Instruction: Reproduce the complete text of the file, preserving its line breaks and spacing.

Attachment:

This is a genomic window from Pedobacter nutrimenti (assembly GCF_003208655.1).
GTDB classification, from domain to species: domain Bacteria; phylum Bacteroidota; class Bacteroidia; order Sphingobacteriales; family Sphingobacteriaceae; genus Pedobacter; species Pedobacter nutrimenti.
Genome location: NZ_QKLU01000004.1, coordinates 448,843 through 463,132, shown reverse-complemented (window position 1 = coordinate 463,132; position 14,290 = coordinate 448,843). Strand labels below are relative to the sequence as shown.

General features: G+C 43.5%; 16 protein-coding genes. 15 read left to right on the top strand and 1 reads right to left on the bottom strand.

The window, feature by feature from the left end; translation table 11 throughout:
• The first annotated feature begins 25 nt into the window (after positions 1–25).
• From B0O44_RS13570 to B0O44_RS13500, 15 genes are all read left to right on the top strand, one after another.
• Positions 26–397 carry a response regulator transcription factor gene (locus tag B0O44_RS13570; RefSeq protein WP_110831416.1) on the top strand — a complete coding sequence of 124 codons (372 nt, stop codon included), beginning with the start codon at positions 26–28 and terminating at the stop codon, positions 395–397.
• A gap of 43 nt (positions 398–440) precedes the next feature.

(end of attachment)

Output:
This is a genomic window from Pedobacter nutrimenti (assembly GCF_003208655.1).
GTDB classification, from domain to species: domain Bacteria; phylum Bacteroidota; class Bacteroidia; order Sphingobacteriales; family Sphingobacteriaceae; genus Pedobacter; species Pedobacter nutrimenti.
Genome location: NZ_QKLU01000004.1, coordinates 448,843 through 463,132, shown reverse-complemented (window position 1 = coordinate 463,132; position 14,290 = coordinate 448,843). Strand labels below are relative to the sequence as shown.

General features: G+C 43.5%; 16 protein-coding genes. 15 read left to right on the top strand and 1 reads right to left on the bottom strand.

The window, feature by feature from the left end; translation table 11 throughout:
• The first annotated feature begins 25 nt into the window (after positions 1–25).
• From B0O44_RS13570 to B0O44_RS13500, 15 genes are all read left to right on the top strand, one after another.
• Positions 26–397 carry a response regulator transcription factor gene (locus tag B0O44_RS13570; RefSeq protein WP_110831416.1) on the top strand — a complete coding sequence of 124 codons (372 nt, stop codon included), beginning with the start codon at positions 26–28 and terminating at the stop codon, positions 395–397.
• A gap of 43 nt (positions 398–440) precedes the next feature.